|Date||Duration||Availability||Cost per person|
|Aug 28, 2018||5 days||Available||$1,098 USD||Inquire|
|Oct 15, 2018||5 days||Available||$1,098 USD||Inquire|
|Nov 5, 2018||5 days||Available||$1,098 USD||Inquire|
- Visit traditional herding villages nestled in the mountains
- Soak in the hot springs of Upis and Pachanta
- See a stunning waterfall and three different azure lakes
- Climb the harsh, snowy 5050m Campa pass
- Get a chance to spot endemic wildlife such as vizcachas and Andean foxes
|Max. elevation||5,200m (17,060 ft)|
|Best season||Late Spring/Summer/Early Fall|
Ausangate (6,384m) is the highest Apu (Inca sacred mountain) in Peru, revered by the Inca as the origin of life because its glaciers melt into the region’s vital rivers. Centuries ago, Inca pilgrims would hike the trails of Ausangate to pay homage, make offerings, and seek good fortune.
Today, these trails are the starting points of our 5-day trek. The area is now home to a few remote pastoral communities, which make a living herding alpacas and llamas. We will have opportunities to visit them at the beginning and end of the trek. These herders preserve a traditional way of life and have adapted to high altitudes. However, these altitudes may be problematic for first-time mountain trekkers, who will need time to acclimatize.
This trek is most appropriate for seasoned trekkers or those in good physical condition. You will need to cross four tough passes: Arapa pass (4,800m), Apuchata pass (4,900m), Palomani pass (5,200m), then finally Campa pass (5,050m). Additionally, the weather will be colder than more typical Peru locations. There won’t be Inca architecture or ruins to see, but the surreal natural scenery on the trek will make up for it.
|Day 2||Jatun Cupacocha||4,800m|
|Day 3||Ausangate Base Camp||5,200m|
|Day 5||Tinqui to Cusco||4,237m|
Day 1: Tinqui to Upis
Arrive at the village of Tinqui (3,800m) after a 3-hour morning drive, and prepare to begin your trek. Observe local farmers and herders with their alpaca flocks, and meet your crew of mules and their handlers. Then, start heading towards the Upis (4,400m) campsite.
The first day of trekking is relatively smooth, passing through hilly puna grasslands where you may encounter vizcachas (rabbit or chinchilla-like rodents), condors, or foxes. Once you get to Upis, you will be rewarded with views of the Ausangate glaciers rising above the site. End the day with a refreshing soak at the nearby hot springs.
Day 2: Upis to Jatun Cupacocha
Get ready for a day of more intense trekking. From camp, you will climb directly through the Arapa pass (4,800m) before reaching the Uchuy Pucacocha (“little red lake”), one of the several dazzling mountain lakes in the region. Marvel at its waterfalls, and continue onwards to Jatun Pucacocha (“big red lake”), where you will camp along its shores.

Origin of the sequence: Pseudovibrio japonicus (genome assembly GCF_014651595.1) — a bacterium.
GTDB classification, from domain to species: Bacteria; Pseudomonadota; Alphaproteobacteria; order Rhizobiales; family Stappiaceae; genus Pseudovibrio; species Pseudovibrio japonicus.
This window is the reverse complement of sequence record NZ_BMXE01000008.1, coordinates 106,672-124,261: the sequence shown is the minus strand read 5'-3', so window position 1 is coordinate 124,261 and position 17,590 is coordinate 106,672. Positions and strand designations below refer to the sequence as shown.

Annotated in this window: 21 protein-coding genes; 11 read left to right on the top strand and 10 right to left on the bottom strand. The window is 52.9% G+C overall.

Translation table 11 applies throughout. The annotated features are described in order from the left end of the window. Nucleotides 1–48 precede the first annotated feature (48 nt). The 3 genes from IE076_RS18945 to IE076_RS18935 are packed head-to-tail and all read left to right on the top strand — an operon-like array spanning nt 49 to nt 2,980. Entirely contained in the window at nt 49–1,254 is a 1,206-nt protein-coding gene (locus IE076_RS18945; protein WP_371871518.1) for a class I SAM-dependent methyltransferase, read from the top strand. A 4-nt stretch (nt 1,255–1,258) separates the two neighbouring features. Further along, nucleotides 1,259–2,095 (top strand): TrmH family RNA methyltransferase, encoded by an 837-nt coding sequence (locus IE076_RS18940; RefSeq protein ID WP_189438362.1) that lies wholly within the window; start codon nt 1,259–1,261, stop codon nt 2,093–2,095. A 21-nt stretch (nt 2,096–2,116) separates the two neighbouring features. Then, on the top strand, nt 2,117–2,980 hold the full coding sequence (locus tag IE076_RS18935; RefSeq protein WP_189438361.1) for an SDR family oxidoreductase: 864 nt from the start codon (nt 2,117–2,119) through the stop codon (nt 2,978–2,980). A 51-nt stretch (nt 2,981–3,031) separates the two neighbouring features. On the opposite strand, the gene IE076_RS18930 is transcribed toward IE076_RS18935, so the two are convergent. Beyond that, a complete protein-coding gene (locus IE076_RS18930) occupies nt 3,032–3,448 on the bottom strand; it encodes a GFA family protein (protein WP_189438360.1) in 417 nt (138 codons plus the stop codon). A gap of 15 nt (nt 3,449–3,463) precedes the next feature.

Day 3: Jatun Cupachoca to Ausangate Base Camp
You will cross two different passes today, although the steady ascents will assist you in the process. The Apuchata pass (4,900m) comes first, followed by the descent to turquoise lake Ausangatecocha.
Afterward, you will reach the far side of Ausangate and hike the second pass, Palomani (5,200m). Finally, trek through the mountain-climbers’ base camp to your own campsite (4,510m). Here, amidst the highlands meadows and icy moraines, you will spend another night.
Day 4: Base Camp to Pachanta
The last day of pass crossing begins with a tranquil walk to another lake, Ticllacocha. Along the way, more vizcachas and perhaps even rare camel-like vicuñas may be roaming the green grasses of the valley.
Then, rise up for your final challenge: Campa pass (5,050m). Once you tread over the snowy scree on the slopes, past the adjacent glaciers, all you have to do is descend. Set up camp for the last time at Pachanta (4,360m), and rest in the soothing waters of the site’s hot springs.
Day 5: Panchata to Tinqui, Return to Cusco
After one last short hike, you will back at the Tinqui trailhead (4,237m). Bid farewell to the muleteers, and ride the bus back to Cusco after a spectacular journey.
Undertaking the Ausangate trek is best between May and September, during the dry season. Like most other treks in the region, hiking during the rainy season poses a greater challenge due to weather conditions. This is especially true for Ausangate, as due to the high altitudes, snow instead of rain will frequently fall.
However, despite the milder weather in the dry season, the area will still be relatively cold, so come prepared with layers. There should be no concerns about crowds and peak seasons, as the region is not as tourist-oriented as other more accessible sites such as Machu Picchu.